More recently, WEG has composed the score for an animé film, Air Doll, which marks his first full length since 2007. If you believe the wikipedia article, he has composed over 600 songs in his lifetime, so I’d love to see a higher output than that! The fact that he’s involved with that film makes me want to watch it, despite a premise that suggests a more feminine appeal and I think that’s a pretty strong endorsement.

An incredibly gifted and creative musician.

0 comments, Reply to this entry

Ecophony Rinne review

Posted : 9 years, 6 months ago on 24 March 2010 01:41 (A review of Ecophony Rinne)

My love affair with this band started in a small indie cinema, somewhere in Leeds during the year 2006. I was sat amongst very close peers, experiencing the tremendous Akira for the first time. The scenario was almost a completely new experience for me in many different ways. The small, cheap (!), independent cinema as opposed to the extortionate corporate picture house, the fact that I was watching an animated foreign language film instead of a generic Hollywood blockbuster, the bonus of cultivating a solid friendship group to spend my time with, instead of soul-less alcoholics who blighted my first two years at university… everything was just geared towards being a great night! I digress…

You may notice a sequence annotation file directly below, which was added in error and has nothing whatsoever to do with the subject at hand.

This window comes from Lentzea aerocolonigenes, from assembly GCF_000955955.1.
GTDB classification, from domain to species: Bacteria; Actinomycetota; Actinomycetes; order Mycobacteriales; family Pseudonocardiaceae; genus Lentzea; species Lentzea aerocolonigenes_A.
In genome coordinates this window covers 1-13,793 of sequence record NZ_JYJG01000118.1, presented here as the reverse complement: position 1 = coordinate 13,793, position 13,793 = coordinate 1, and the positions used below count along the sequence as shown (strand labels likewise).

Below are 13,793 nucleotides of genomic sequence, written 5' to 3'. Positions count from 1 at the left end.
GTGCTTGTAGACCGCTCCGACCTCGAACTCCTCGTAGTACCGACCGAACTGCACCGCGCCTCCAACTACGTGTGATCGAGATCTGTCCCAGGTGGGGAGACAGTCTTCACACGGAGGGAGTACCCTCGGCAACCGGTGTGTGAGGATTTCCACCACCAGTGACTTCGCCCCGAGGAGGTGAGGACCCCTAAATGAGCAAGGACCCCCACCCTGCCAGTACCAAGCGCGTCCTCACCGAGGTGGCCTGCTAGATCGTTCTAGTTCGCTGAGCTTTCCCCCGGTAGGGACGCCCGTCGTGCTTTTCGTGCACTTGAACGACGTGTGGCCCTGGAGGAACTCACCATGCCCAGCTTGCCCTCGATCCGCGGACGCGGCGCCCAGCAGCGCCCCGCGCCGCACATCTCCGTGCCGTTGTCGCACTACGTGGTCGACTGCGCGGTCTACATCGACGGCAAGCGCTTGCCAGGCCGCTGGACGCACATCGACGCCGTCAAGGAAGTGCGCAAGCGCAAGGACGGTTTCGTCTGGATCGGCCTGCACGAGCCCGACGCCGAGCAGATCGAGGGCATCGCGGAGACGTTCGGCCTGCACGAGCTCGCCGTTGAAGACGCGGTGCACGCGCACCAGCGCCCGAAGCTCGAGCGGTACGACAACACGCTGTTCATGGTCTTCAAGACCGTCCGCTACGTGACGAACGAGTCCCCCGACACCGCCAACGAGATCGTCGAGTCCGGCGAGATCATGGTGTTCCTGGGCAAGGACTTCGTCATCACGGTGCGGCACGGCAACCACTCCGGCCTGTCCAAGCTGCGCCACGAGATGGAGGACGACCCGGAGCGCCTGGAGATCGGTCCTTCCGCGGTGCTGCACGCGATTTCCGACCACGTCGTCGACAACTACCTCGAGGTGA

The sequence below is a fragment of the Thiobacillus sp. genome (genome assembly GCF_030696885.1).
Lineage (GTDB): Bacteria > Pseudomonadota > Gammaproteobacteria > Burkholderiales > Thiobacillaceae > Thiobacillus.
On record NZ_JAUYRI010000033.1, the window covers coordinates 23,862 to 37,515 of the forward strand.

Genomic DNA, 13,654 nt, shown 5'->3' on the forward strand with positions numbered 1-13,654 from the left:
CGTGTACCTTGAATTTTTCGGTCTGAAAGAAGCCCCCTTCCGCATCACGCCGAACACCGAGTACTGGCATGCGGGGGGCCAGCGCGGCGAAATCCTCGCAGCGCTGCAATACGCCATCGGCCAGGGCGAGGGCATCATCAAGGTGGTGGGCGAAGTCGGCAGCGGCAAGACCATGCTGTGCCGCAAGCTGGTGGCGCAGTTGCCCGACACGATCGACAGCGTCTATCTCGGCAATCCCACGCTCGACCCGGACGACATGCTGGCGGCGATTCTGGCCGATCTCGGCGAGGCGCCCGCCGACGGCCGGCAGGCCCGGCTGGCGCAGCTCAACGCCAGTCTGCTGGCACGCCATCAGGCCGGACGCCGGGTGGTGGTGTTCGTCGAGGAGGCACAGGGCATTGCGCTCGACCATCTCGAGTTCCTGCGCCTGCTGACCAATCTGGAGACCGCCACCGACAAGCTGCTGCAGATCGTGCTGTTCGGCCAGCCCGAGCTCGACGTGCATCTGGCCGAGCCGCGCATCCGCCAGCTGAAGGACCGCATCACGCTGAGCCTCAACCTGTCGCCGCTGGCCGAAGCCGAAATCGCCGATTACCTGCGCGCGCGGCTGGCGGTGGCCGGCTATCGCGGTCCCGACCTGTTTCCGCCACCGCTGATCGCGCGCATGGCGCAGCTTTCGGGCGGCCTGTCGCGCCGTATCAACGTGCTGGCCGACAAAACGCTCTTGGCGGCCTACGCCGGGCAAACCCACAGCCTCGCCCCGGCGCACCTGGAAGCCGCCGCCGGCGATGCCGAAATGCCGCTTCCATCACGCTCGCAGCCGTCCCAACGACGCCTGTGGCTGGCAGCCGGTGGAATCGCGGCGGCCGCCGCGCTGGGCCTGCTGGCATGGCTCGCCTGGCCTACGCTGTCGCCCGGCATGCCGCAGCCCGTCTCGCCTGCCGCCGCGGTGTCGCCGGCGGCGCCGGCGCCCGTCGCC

One of the most overwhelming positive aspects of Akira for me, was the soundtrack. Almost every song contributed to the atmosphere perfectly and it had a uniqueness that I couldn’t ever have claimed to have heard anywhere ever before. The soundtrack was performed by Geinoh Yamashirogumi, a Japanese collective of musicians who claim to hail from all walks of life. I don’t like studying from wikipedia, but their article claims the Yamashirogumi have had hundreds of musicians over the years, and I guess that’s not surprising considering they’ve been making music for over thirty years.